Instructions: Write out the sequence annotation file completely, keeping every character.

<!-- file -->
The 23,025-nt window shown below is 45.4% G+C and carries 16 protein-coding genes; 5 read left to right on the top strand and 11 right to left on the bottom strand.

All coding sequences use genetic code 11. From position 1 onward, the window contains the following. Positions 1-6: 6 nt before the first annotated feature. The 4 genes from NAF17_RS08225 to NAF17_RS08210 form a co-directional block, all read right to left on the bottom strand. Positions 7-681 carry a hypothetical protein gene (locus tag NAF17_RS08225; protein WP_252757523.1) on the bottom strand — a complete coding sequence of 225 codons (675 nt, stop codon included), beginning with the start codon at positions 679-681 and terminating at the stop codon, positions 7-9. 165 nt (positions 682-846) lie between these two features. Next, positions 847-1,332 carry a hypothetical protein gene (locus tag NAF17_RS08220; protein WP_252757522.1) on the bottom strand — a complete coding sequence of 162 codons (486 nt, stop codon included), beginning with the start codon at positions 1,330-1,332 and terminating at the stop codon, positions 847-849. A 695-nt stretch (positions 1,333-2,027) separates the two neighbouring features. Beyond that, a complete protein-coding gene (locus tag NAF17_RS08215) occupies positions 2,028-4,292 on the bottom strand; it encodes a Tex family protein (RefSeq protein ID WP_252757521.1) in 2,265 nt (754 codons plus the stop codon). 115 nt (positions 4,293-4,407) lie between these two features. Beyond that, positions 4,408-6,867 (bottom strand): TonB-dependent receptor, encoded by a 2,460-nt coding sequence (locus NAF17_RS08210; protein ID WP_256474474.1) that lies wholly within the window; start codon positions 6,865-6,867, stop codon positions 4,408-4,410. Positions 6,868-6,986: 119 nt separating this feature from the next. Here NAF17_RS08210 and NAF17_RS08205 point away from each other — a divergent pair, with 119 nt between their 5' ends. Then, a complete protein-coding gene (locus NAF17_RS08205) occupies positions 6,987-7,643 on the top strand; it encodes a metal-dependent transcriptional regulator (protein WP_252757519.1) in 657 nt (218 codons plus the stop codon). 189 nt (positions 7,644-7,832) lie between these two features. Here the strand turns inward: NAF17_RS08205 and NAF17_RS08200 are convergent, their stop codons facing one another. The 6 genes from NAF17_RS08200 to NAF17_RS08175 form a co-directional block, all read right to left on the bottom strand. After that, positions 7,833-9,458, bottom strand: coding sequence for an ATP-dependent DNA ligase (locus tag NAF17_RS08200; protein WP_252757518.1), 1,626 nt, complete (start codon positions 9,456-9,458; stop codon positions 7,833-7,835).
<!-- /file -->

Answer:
The 23,025-nt window shown below is 45.4% G+C and carries 16 protein-coding genes; 5 read left to right on the top strand and 11 right to left on the bottom strand.

All coding sequences use genetic code 11. From position 1 onward, the window contains the following. Positions 1-6: 6 nt before the first annotated feature. The 4 genes from NAF17_RS08225 to NAF17_RS08210 form a co-directional block, all read right to left on the bottom strand. Positions 7-681 carry a hypothetical protein gene (locus tag NAF17_RS08225; protein WP_252757523.1) on the bottom strand — a complete coding sequence of 225 codons (675 nt, stop codon included), beginning with the start codon at positions 679-681 and terminating at the stop codon, positions 7-9. 165 nt (positions 682-846) lie between these two features. Next, positions 847-1,332 carry a hypothetical protein gene (locus tag NAF17_RS08220; protein WP_252757522.1) on the bottom strand — a complete coding sequence of 162 codons (486 nt, stop codon included), beginning with the start codon at positions 1,330-1,332 and terminating at the stop codon, positions 847-849. A 695-nt stretch (positions 1,333-2,027) separates the two neighbouring features. Beyond that, a complete protein-coding gene (locus tag NAF17_RS08215) occupies positions 2,028-4,292 on the bottom strand; it encodes a Tex family protein (RefSeq protein ID WP_252757521.1) in 2,265 nt (754 codons plus the stop codon). 115 nt (positions 4,293-4,407) lie between these two features. Beyond that, positions 4,408-6,867 (bottom strand): TonB-dependent receptor, encoded by a 2,460-nt coding sequence (locus NAF17_RS08210; protein ID WP_256474474.1) that lies wholly within the window; start codon positions 6,865-6,867, stop codon positions 4,408-4,410. Positions 6,868-6,986: 119 nt separating this feature from the next. Here NAF17_RS08210 and NAF17_RS08205 point away from each other — a divergent pair, with 119 nt between their 5' ends. Then, a complete protein-coding gene (locus NAF17_RS08205) occupies positions 6,987-7,643 on the top strand; it encodes a metal-dependent transcriptional regulator (protein WP_252757519.1) in 657 nt (218 codons plus the stop codon). 189 nt (positions 7,644-7,832) lie between these two features. Here the strand turns inward: NAF17_RS08205 and NAF17_RS08200 are convergent, their stop codons facing one another. The 6 genes from NAF17_RS08200 to NAF17_RS08175 form a co-directional block, all read right to left on the bottom strand. After that, positions 7,833-9,458, bottom strand: coding sequence for an ATP-dependent DNA ligase (locus tag NAF17_RS08200; protein WP_252757518.1), 1,626 nt, complete (start codon positions 9,456-9,458; stop codon positions 7,833-7,835).